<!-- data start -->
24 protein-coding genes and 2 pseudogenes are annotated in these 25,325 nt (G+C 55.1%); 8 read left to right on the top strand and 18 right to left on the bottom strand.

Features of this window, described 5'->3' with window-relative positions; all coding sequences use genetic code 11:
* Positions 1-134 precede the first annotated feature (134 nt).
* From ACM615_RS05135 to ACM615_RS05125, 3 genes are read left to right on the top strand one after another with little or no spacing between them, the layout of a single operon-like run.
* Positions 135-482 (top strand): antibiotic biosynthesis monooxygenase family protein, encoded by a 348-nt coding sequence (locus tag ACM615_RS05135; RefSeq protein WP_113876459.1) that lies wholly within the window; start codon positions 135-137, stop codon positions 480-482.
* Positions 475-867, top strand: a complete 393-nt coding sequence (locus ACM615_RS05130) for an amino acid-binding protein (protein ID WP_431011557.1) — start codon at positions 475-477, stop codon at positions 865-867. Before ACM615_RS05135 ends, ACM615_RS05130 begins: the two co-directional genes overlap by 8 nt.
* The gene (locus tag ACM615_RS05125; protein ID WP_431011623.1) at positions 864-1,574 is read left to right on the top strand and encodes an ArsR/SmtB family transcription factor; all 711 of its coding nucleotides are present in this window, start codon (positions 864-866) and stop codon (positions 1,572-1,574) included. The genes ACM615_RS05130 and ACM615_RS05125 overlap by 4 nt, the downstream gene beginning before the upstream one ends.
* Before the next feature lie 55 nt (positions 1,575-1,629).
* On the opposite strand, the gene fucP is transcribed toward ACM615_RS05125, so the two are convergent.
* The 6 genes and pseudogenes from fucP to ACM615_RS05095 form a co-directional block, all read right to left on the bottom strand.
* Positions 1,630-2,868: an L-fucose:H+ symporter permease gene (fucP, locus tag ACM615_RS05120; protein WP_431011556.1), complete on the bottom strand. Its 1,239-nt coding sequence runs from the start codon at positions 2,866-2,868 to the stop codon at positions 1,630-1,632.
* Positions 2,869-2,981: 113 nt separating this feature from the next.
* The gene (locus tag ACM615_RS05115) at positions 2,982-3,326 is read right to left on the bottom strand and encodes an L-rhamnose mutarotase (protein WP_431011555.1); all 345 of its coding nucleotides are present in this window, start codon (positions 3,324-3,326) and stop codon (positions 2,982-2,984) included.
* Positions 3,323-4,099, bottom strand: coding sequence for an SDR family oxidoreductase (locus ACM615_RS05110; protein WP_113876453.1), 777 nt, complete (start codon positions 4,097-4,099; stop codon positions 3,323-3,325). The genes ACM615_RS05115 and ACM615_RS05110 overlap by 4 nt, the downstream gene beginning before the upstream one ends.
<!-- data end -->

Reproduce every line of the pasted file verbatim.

24 protein-coding genes and 2 pseudogenes are annotated in these 25,325 nt (G+C 55.1%); 8 read left to right on the top strand and 18 right to left on the bottom strand.

Features of this window, described 5'->3' with window-relative positions; all coding sequences use genetic code 11:
* Positions 1-134 precede the first annotated feature (134 nt).
* From ACM615_RS05135 to ACM615_RS05125, 3 genes are read left to right on the top strand one after another with little or no spacing between them, the layout of a single operon-like run.
* Positions 135-482 (top strand): antibiotic biosynthesis monooxygenase family protein, encoded by a 348-nt coding sequence (locus tag ACM615_RS05135; RefSeq protein WP_113876459.1) that lies wholly within the window; start codon positions 135-137, stop codon positions 480-482.
* Positions 475-867, top strand: a complete 393-nt coding sequence (locus ACM615_RS05130) for an amino acid-binding protein (protein ID WP_431011557.1) — start codon at positions 475-477, stop codon at positions 865-867. Before ACM615_RS05135 ends, ACM615_RS05130 begins: the two co-directional genes overlap by 8 nt.
* The gene (locus tag ACM615_RS05125; protein ID WP_431011623.1) at positions 864-1,574 is read left to right on the top strand and encodes an ArsR/SmtB family transcription factor; all 711 of its coding nucleotides are present in this window, start codon (positions 864-866) and stop codon (positions 1,572-1,574) included. The genes ACM615_RS05130 and ACM615_RS05125 overlap by 4 nt, the downstream gene beginning before the upstream one ends.
* Before the next feature lie 55 nt (positions 1,575-1,629).
* On the opposite strand, the gene fucP is transcribed toward ACM615_RS05125, so the two are convergent.
* The 6 genes and pseudogenes from fucP to ACM615_RS05095 form a co-directional block, all read right to left on the bottom strand.
* Positions 1,630-2,868: an L-fucose:H+ symporter permease gene (fucP, locus tag ACM615_RS05120; protein WP_431011556.1), complete on the bottom strand. Its 1,239-nt coding sequence runs from the start codon at positions 2,866-2,868 to the stop codon at positions 1,630-1,632.
* Positions 2,869-2,981: 113 nt separating this feature from the next.
* The gene (locus tag ACM615_RS05115) at positions 2,982-3,326 is read right to left on the bottom strand and encodes an L-rhamnose mutarotase (protein WP_431011555.1); all 345 of its coding nucleotides are present in this window, start codon (positions 3,324-3,326) and stop codon (positions 2,982-2,984) included.
* Positions 3,323-4,099, bottom strand: coding sequence for an SDR family oxidoreductase (locus ACM615_RS05110; protein WP_113876453.1), 777 nt, complete (start codon positions 4,097-4,099; stop codon positions 3,323-3,325). The genes ACM615_RS05115 and ACM615_RS05110 overlap by 4 nt, the downstream gene beginning before the upstream one ends.